Before noon that day the Regulators received Tryon’s answer to their petition — an answer written in their own blood.

When the Governor returned to Hillsborough, he had six of the leaders sentenced to be hung, and just a month after the Battle of Almance, these six men, martyrs of liberty, gave up their lives on the gallows, this being the 19th day of June, 1771.  Just before the execution there was a grand parade through the town, this parade led was by the Governor and his troops.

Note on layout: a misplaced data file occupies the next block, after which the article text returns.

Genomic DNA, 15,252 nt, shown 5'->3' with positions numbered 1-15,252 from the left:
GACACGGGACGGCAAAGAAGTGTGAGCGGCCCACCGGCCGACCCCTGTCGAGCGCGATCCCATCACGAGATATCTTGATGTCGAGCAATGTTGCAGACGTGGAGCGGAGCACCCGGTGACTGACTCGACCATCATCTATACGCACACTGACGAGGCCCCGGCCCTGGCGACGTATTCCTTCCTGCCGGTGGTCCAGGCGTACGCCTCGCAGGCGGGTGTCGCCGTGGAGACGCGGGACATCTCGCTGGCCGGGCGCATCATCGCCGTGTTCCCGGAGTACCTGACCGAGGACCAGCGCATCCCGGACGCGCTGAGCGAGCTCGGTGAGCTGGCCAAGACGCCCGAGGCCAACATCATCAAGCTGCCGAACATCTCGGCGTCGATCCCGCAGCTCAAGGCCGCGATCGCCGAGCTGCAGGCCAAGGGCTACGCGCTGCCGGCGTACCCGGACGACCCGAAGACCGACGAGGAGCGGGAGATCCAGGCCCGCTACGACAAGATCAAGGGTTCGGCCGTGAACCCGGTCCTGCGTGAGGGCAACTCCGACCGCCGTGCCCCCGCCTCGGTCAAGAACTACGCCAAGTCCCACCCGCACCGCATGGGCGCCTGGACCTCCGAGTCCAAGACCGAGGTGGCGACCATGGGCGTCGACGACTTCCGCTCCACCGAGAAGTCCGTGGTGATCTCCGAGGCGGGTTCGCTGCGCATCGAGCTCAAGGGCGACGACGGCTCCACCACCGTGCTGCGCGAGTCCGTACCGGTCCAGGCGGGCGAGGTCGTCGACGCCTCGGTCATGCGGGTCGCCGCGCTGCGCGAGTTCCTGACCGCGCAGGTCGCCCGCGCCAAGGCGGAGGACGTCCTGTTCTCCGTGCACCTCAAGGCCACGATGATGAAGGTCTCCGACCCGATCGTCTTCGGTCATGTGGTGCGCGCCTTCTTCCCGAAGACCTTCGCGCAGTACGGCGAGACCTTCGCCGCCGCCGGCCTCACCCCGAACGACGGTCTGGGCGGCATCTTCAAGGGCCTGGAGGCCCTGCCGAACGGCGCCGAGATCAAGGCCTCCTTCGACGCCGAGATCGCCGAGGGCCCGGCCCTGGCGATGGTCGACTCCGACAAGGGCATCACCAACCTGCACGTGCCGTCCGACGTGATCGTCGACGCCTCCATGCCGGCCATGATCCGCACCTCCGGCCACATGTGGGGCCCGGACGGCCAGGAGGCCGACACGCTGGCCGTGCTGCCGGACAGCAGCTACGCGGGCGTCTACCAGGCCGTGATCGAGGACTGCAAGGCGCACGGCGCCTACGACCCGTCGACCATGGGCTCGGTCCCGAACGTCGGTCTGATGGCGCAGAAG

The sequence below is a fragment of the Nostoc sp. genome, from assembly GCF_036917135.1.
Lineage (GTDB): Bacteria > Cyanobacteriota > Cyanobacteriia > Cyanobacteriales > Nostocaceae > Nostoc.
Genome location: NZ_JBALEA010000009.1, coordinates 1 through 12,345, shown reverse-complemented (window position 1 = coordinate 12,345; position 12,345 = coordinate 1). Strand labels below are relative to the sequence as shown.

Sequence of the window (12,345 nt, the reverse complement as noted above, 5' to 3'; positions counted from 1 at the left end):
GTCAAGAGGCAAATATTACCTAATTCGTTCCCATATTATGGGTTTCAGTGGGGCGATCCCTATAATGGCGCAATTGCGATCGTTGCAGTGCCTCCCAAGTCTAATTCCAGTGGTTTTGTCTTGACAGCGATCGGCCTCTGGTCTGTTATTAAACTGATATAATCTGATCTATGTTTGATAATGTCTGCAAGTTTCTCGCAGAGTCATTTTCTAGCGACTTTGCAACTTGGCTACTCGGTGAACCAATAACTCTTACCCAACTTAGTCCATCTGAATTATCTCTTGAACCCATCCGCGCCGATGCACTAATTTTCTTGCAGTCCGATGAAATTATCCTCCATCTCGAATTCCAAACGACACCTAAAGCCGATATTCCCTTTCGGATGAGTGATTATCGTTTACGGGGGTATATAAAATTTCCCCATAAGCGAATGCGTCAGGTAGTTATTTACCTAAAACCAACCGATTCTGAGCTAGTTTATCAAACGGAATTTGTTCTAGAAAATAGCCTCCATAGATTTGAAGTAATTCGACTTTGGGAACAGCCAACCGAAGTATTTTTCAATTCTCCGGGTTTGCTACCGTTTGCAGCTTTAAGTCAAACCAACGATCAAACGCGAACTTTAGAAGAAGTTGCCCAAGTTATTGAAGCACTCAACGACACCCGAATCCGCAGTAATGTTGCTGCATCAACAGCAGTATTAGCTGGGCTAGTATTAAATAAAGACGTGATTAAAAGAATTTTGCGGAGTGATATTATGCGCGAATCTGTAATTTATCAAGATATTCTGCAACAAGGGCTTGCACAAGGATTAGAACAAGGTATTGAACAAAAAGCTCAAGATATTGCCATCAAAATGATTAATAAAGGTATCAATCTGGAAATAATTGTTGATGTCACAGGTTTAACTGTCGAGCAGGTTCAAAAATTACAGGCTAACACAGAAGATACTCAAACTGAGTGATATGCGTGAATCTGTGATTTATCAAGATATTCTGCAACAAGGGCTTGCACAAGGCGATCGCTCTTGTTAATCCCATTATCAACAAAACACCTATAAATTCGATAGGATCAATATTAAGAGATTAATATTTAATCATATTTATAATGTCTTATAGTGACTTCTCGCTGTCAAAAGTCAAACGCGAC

We are justly proud that the soil of North Carolina is hallowed by the blood that was shed in the first battle fought for the cause of freedom in the colonies.  Bancroft says, “The blood of the Rebels against oppression was first shed on the branches of the Cape Fear River.”  Dr. Caruthers states, “The Regulation is now regarded by our greatest men as the very germ of the Revolution in this state.”  Some historians, Bassett in particular, feel that the cause of the Regulators was only an insurrection, nevertheless it is worthwhile to note on page XIV of Book 8 of the North Carolina Colonial Records, “Of the 47 sections of the State Constitution adopted in 1776, thirteen, more than one-fourth, are embodiment of reforms sought for by the Regulators.  And yet, though many men have maligned the unhappy Regulators, no man has dared to reflect upon the “patriots of 76” who thus brought to such glorious end the struggle the Regulators began in which they fought, bled and died.  The War of the Regulation ended, not with the Battle of Almance in 1771, but with the adoption of the State Constitution in 1776.”